We had a miserable drive to Birling Gap today as there were resurfacing works on the A22 near Uckfield and the hold-ups were long and frustrating, the journey taking nearly two hours from Redhill in Surrey.
Eventually we pulled in at the car park by the Birling Gap Hotel and headed east towards Belle Tout Wood (also called Horseshoe Plantation).
Not far from the car park there was a group of three Whinchats perched fairly close together on top of the scrub – a good start.
Stonechats were popping up all over the place and I stopped counting at nine birds. The other numerous species was Swallow, with well over 150 birds all heading west along the cliff tops.
As we reached Belle Tout Wood, we noted at least 15 Chiffchaffs feeding on the south-facing edge of the wood and perched on top of the trees was a rather sad and sickly-looking TURTLE DOVE, only the second of this species that I have seen this year, a worrying state of affairs and one has to wonder how much longer it will be before this species becomes lost as a British breeding bird.
We then headed for my favourite spot along this stretch of coast – Shooters Bottom. This scrub filled gully is often full of migrants, but not so today. Three Skylarks flew over and a few more Chiffchaffs were present but that was it. In the distance, across the fields to the north, two RAVENS were being mobbed, their cronking calls alerting us to their presence. A possible Ring Ouzel gave the briefest glimpse as it dived into cover and refused to reappear.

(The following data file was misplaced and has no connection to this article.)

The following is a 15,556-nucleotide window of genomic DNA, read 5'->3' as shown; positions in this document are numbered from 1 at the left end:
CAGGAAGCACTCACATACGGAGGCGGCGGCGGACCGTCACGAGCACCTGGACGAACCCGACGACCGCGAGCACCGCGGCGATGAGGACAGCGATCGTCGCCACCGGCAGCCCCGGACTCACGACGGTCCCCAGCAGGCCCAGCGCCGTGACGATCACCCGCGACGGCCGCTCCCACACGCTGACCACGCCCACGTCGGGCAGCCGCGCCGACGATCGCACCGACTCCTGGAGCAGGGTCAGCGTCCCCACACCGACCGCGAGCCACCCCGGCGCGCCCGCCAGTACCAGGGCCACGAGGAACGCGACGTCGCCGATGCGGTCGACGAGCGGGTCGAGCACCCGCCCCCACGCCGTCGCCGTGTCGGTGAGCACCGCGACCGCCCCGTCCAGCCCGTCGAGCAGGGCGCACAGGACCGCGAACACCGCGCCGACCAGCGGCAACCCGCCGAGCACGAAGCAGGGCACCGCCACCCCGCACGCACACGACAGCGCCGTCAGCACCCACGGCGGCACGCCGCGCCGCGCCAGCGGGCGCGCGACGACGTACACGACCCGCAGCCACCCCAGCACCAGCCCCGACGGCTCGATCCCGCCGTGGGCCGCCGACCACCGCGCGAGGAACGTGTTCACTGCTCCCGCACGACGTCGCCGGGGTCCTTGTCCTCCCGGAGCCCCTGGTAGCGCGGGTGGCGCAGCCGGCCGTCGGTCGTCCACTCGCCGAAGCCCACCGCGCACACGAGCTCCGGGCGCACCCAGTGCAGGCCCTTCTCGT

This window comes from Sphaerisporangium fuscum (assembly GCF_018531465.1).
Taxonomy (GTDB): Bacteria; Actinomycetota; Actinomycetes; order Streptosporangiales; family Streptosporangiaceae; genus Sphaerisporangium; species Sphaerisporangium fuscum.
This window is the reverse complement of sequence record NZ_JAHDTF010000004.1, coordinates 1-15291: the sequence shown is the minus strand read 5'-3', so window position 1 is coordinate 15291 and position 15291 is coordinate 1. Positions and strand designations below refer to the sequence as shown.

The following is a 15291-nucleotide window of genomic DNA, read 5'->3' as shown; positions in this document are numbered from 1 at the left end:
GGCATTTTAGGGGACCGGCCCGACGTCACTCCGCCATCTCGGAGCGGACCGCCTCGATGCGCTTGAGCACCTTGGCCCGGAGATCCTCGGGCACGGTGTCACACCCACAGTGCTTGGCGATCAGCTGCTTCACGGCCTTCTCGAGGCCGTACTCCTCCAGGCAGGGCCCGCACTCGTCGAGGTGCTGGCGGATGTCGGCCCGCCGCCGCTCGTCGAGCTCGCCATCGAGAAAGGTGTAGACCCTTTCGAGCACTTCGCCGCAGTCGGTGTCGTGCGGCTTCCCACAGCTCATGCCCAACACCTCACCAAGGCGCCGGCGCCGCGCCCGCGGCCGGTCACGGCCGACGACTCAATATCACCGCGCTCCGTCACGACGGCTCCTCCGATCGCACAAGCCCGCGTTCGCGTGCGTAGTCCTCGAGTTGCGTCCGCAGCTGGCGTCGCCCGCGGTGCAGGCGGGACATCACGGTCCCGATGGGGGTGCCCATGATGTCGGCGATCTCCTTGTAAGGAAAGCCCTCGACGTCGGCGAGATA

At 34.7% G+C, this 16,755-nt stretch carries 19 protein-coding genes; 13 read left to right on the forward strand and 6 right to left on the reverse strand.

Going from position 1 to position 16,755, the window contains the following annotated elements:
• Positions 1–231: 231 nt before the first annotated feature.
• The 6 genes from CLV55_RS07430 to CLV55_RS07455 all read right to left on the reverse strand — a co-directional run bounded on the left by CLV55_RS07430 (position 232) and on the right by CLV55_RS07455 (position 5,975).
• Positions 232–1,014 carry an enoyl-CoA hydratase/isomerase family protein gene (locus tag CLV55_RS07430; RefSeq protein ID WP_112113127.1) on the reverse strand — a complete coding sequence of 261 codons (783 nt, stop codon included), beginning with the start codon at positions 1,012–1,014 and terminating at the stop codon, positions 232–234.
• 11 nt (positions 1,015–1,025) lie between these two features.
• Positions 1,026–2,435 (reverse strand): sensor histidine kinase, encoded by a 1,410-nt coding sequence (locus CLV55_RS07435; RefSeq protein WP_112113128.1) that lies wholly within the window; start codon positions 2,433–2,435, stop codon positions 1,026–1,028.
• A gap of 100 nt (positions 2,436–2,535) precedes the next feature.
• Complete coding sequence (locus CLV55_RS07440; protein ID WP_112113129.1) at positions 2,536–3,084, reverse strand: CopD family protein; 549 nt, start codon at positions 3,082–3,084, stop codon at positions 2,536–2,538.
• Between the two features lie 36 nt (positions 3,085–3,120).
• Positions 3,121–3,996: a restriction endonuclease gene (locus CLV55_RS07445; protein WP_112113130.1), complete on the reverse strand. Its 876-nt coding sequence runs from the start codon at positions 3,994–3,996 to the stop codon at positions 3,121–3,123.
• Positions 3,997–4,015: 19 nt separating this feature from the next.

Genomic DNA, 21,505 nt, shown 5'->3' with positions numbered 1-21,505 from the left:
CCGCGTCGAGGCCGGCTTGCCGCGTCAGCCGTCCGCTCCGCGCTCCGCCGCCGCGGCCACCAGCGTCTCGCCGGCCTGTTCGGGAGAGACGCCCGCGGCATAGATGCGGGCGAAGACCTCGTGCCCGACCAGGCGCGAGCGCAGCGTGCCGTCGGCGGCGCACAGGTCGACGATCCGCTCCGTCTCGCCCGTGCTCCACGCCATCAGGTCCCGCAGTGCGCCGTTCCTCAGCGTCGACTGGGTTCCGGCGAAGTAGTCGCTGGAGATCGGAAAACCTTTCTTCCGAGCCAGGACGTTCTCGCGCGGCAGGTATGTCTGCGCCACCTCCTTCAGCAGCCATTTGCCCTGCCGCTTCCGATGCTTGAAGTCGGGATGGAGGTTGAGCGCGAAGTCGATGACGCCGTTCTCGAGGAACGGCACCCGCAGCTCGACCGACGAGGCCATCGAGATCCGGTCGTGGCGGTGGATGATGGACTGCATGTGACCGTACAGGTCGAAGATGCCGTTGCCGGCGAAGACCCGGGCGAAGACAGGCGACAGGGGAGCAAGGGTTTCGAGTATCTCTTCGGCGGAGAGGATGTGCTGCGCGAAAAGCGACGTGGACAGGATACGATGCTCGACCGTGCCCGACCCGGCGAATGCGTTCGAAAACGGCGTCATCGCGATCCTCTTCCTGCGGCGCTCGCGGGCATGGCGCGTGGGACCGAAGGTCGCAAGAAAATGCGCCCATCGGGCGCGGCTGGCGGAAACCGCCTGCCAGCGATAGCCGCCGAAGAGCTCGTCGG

As we headed back towards Belle Tout, just as we ascended the path from Shooters Bottom, a LAPLAND BUNTING flew quite low overhead, calling as it headed towards the cliff edge. A year tick for me.
Looking west across Shooters Bottom
Back at Belle Tout Wood, three Blackcaps were in the nearby scrub, two males and a female, but there was no further sign of the Turtle Dove.
As the tide was rising, I decided to have a short seawatch from the car park but only managed to spot a distant Gannet.
Raptors proved disappointing with just three Kestrels and a female Sparrowhawk, but all in all, it had been worth the visit.
Trying to avoid the delays we had experienced on the trip down, we decided to head back via Lewes and just north of Southease we spotted a Common Buzzard circling over the road.
As we approached Lewes, I was undecided on whether to turn left or right and, as is not uncommon for me, I made the wrong decision and turned right. This brought us back to the A22 just before where we had been held up previously. Fortunately, the traffic control signs were in our favour and we sailed by the road works with no delay, It appears that the men in charge of the traffic control were more concerned with holding up the south-bound traffic which was backed up for about two miles.
Graham & Sue